38 million Polos are produced everyday and more than 140 are consumed every second.
Polos are small round mints made by Nestlé1. They are pressed mints that come in a variety of flavours, such as Original and Spearmint. The name 'Polo' is reportedly from the word 'Polar' and is to symbolise the cool and fresh feeling one gets from sucking a Polo.
It all began a long, long time ago when Rowntree opened a tea and coffee shop in York in 1725. The Rowntree confectionery line gained popularity and in 1948 they launched the Polo Mint. It was similar to the Lifesavers2 that could be found in America and the British Navy Sweets but Rowntree attacked this problem with gusto and an aggressive marketing strategy and have since become known for their slogan and the shape of their mints, especially in the UK.
Polos have lasted through the years but in the meantime Rowntree underwent a couple of corporate changes. First, they merged with Mackintosh. Then in 1988 Nestlé bought them out.
Variations On The Theme
Over the years Rowntree and Nestlé have come up with variations of the Original Polo mint. Some of these have been successes, whereas others have flopped. However, none have been as successful as the Original Polo mint.
- Spearmint: This variation had a strong spearmint flavour and aroma. The sweet had turquoise flecks on it.
- Fruit: This variety had different fruit flavoured Polos in one tube. These Polos were not mints but boiled fruits. Flavours included were strawberry, blackberry, orange, lemon, and lime.
- Sugar free: The sugar free version of the Original Polo. Suitable for diabetics and children.
- Polo Holes: Nestlé experimented with this variation for a while. It was the original Polo flavour in the shape of the hole from the middle of the sweet.
- Mini Strong Polos: These were tiny Polos (about 1 cm in diameter) with a strong minty flavour. They were packaged in a box shaped like a Polo Mint. They were also available in a not so successful orange flavour.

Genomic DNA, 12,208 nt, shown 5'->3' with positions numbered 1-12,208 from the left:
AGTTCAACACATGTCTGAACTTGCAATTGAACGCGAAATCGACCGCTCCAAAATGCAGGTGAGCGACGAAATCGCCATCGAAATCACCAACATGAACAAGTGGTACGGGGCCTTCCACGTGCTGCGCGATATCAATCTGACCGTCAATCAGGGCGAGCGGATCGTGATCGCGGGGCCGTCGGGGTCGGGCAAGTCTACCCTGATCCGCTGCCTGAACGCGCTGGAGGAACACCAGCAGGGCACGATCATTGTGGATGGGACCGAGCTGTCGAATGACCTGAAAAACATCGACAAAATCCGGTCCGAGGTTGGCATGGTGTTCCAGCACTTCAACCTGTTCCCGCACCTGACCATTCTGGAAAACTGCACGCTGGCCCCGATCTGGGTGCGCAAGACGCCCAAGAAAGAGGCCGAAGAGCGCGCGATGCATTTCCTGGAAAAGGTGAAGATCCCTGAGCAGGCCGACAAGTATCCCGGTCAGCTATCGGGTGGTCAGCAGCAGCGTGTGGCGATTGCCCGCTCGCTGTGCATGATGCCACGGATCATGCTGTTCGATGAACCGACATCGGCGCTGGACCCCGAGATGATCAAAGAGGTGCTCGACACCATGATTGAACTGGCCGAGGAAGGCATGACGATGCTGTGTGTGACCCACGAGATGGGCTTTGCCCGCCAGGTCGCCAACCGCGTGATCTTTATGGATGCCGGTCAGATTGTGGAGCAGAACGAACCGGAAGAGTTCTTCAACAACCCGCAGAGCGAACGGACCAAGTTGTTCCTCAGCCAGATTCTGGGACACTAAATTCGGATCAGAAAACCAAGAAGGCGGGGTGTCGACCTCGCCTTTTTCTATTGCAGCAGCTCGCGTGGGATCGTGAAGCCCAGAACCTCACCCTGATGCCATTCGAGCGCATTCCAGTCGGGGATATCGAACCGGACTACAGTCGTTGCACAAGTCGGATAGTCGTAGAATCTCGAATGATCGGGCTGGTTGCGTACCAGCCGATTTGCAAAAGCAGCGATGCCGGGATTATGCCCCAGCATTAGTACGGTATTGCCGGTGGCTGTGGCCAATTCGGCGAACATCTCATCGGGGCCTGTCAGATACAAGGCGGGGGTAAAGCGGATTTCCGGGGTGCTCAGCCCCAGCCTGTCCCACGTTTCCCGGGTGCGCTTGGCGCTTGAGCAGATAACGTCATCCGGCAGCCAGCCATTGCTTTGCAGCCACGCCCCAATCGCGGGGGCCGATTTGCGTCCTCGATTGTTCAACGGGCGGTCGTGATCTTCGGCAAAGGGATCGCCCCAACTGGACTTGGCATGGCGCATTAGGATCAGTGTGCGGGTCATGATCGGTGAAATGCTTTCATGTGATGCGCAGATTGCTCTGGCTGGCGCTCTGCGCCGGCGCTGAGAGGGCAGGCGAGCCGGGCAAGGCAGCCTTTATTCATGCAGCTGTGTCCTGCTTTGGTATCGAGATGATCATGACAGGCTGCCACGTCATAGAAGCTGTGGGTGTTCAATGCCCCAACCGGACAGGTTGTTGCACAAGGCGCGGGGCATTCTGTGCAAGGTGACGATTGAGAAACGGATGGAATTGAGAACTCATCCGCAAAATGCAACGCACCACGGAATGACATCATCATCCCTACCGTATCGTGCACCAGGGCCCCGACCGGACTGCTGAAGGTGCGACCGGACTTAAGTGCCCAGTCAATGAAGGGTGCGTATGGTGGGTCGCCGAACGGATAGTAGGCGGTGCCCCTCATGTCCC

- Smoothies: These came in flavours such as blackcurrant, sunshine fruits and strawberry. They were creamy.
How They Look
They are found in all major and minor newsagents, sweet shops, and supermarkets. Usually sold separately in tubes just about 10 cm tall containing 25 Polos, but can be found in multi-packs ranging from 3 to 6. The tube of Polos is tightly wrapped with silver foil backed plastic. A blue paper wrapper, with the word 'POLO', binds the foil wrapper. The O's in 'Polo' are the images of the sweet. For the spearmint flavour, the paper wrapper is a darker green.
A Polo is approximately 1.9cm in diameter, 0.4cm deep and has a 0.8cm wide hole. The original Polo is white in colour with a hole in the middle, and the word 'POLO' embossed on both sides3 around the ring – hence the popular slogan – The Mint with the Hole.
The ingredients include: sugar, glucose syrup, modified starch, stearic acid (of vegetable origin), and mint oils. They are usually sucked until they are thin and spindly and crushed under the eater's teeth.
In 1994 when the new Trade Marks Act was introduced in UK, Nestlé applied to register the shape of the Polo mint. The application featured a white, annular mint without any lettering. This application however was opposed by Kraft Food, the current owner of Lifesavers, and Mars UK because of the lack of distinctive character of the mint in question. Nestlé's application was allowed to proceed if it agreed to narrow the description of the mint i.e. the dimensions of the mint were limited to the standard dimensions of the Polo mint and that it was limited to 'mint flavoured compressed confectionery'.
Kraft Foods and Swizzels Matlow (owner of British Navy Sweets) have made similar applications for annular sweets bearing the mark LIFESAVERS or NAVY. Nestlé has tried to oppose these trademark applications but have failed as the court ruled that customers would be able to distinguish between a Polo, a Lifesaver and a British Navy mint as all of them have their marks boldly and prominently embossed on the mint.
Triboluminescence with Polos
When Polos are crushed in a darkened room, triboluminescence4 can be seen. This blue light5 is the result of friction between the sugar crystals when the Polos are broken. The sweet tends to crack or break along planes that are oppositely charged. When these positive and negative charges try to get back together, these charges 'jump' across the rift, like tiny lightning bolts.